“Please come as soon as possible,” a nurse at the nearby St. James hospital said. “You’re listed as the next of kin for Angie Parks.”
Dixie didn’t know what to say. Her heart was pounding, and she felt dizzy. She sat down on the couch and tried to process what she was hearing.
“What happened?” Dixie asked.
“Please, just come as soon as possible. The doctor here in the emergency room will brief you on her condition,” the nurse replied.
“Is she okay?” Dixie persisted.
“I don’t have any information on the patient. The doctor will fill you in once you arrive. Can someone bring you?” the nurse asked, arousing Dixie’s suspicion that Angie may have passed away.
“I’ll see what I can do. I’ll be there as soon as I can,” Dixie replied before hanging up.
It was hard not to have a persecution complex after what she had been through lately. A customer had been murdered, she was getting scary phone calls, and now her aunt was in the hospital. She couldn’t take another death, especially after she had lost both of her parents in a horrible car crash. Life couldn’t be that cruel, or could it, she wondered.
Dixie called one of Angie’s friends, Eleanor Stewart, to see if she could drive her to the hospital. She was afraid that there was going to be bad news, and she didn’t want to be around strangers if that were the case. Eleanor was a close friend of Angie’s and a fellow member of the Casserole Crew.
Before Dixie left the house, she patted Louie on the head and locked the door behind her. She smiled when she saw Eleanor’s huge, Lincoln Continental arrive, which looked more like a limousine than a passenger car.
Once Dixie got in the car and was buckled in, Eleanor pressed on the accelerator, and the car lurched forward. Dixie grabbed the door handle and hung on.
“It’ll be okay, darling,” Eleanor reassured her. “I’ve known Angie since we were teenagers, and she is one tough old bird. She’ll probably be at the hospital bossing everyone around like she is the queen bee. You just watch.”
Dixie nodded and stared at the road ahead. She fought the tears that threatened to fill her eyes and betray how she felt. While she was lost in thought, Eleanor gave her a pat on the thigh and told her that they were almost there. They rode the rest of the way in silence.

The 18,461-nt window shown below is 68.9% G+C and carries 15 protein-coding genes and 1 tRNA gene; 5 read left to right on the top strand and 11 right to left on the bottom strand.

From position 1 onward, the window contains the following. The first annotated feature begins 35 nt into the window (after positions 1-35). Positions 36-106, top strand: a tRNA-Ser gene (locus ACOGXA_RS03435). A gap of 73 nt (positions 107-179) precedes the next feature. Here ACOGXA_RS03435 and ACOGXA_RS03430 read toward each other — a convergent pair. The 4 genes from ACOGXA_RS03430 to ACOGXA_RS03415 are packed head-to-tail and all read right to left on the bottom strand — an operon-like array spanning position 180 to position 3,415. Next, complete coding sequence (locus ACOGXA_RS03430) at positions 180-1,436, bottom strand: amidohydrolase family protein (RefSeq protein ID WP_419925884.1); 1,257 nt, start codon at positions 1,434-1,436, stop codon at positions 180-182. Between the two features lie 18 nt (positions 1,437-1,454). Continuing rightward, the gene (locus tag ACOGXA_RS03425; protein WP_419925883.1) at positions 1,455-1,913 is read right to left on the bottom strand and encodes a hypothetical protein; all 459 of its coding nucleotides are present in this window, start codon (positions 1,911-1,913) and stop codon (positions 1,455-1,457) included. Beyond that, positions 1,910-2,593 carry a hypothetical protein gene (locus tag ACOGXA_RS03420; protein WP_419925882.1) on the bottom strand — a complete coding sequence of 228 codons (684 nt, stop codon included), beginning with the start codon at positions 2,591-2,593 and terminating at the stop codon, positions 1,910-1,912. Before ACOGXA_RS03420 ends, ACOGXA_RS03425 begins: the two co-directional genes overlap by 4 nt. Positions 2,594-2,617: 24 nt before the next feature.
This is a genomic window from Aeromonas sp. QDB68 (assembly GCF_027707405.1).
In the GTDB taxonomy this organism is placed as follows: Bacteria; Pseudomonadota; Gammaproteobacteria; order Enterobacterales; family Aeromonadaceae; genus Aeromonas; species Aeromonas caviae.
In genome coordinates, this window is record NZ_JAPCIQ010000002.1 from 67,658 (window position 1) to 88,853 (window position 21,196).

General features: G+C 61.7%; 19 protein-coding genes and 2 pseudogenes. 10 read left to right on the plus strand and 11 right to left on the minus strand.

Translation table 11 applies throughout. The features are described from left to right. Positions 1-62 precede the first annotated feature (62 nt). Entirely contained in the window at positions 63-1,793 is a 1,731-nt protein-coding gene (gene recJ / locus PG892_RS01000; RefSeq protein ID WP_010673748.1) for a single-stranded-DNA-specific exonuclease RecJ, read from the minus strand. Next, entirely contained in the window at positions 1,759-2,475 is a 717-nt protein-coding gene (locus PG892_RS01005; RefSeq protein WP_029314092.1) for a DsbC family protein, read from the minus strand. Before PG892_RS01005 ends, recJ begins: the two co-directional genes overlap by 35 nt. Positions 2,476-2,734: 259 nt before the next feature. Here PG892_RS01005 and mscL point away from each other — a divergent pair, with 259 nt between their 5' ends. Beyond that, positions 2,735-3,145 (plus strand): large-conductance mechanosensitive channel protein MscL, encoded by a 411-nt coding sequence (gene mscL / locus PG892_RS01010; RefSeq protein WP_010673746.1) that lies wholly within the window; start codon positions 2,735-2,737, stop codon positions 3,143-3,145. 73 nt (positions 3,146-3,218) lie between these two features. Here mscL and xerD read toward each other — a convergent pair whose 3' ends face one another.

Once they arrived at the hospital, a sense of panic washed over Dixie. She stiffened and didn’t want to get out of the car.
“C’mon darling,” Eleanor coaxed. “Time to face the music. I’m sure you haven’t a thing to worry about. Remember what I told you? Angie is a fighter.”
Eleanor reached over and popped Dixie’s seatbelt latch to hurry her along. Dixie opened her door, took a deep breath, and joined Eleanor on the walk to the emergency room entrance.
Once they announced themselves, a nurse led them through a series of doors to a consulting room. It only made Dixie more worried. The wait for the doctor seemed to take an eternity, and she felt agitated.
Twenty minutes later, a lovely, auburn-haired woman arrived and introduced herself as Dr. Rene Hoffman. She shook hands with them and asked them to have a seat.
Eleanor placed a hand on Dixie’s arm and waited anxiously to hear what the doctor had to say.
“I know this seems scary, but Angie is going to recover. She took a nasty fall and hit her head hard. She has a slight concussion so we’re going to keep her here for observation for a few days. She’s relaxing comfortably right now,” the doctor informed them.
“How did she fall?” Eleanor asked.
“She wasn’t sure how it happened. Sometimes when older people have a head injury, they’re confused about what happened. Give her a few days, and she might remember. From what I understand, someone called an ambulance for her. She was found on the sidewalk in front of her house,” Dr. Hoffman replied.